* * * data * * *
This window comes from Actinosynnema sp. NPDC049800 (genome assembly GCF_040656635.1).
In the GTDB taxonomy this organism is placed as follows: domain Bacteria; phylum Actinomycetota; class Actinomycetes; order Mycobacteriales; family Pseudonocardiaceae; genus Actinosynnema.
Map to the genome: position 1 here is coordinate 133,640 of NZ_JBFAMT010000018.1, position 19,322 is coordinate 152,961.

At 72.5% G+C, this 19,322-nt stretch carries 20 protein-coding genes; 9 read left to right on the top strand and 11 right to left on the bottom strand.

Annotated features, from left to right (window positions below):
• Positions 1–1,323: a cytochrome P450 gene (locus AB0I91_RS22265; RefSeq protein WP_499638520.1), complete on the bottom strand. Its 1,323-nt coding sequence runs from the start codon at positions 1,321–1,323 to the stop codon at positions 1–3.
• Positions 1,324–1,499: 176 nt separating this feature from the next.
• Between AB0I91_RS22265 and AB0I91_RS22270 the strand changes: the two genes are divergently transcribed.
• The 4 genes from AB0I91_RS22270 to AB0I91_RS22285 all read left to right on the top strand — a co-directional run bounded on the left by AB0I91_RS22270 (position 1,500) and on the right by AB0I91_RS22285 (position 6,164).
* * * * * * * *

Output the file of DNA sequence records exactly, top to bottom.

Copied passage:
This window comes from Actinosynnema sp. NPDC049800 (genome assembly GCF_040656635.1).
In the GTDB taxonomy this organism is placed as follows: domain Bacteria; phylum Actinomycetota; class Actinomycetes; order Mycobacteriales; family Pseudonocardiaceae; genus Actinosynnema.
Map to the genome: position 1 here is coordinate 133,640 of NZ_JBFAMT010000018.1, position 19,322 is coordinate 152,961.

At 72.5% G+C, this 19,322-nt stretch carries 20 protein-coding genes; 9 read left to right on the top strand and 11 right to left on the bottom strand.

Annotated features, from left to right (window positions below):
• Positions 1–1,323: a cytochrome P450 gene (locus AB0I91_RS22265; RefSeq protein WP_499638520.1), complete on the bottom strand. Its 1,323-nt coding sequence runs from the start codon at positions 1,321–1,323 to the stop codon at positions 1–3.
• Positions 1,324–1,499: 176 nt separating this feature from the next.
• Between AB0I91_RS22265 and AB0I91_RS22270 the strand changes: the two genes are divergently transcribed.
• The 4 genes from AB0I91_RS22270 to AB0I91_RS22285 all read left to right on the top strand — a co-directional run bounded on the left by AB0I91_RS22270 (position 1,500) and on the right by AB0I91_RS22285 (position 6,164).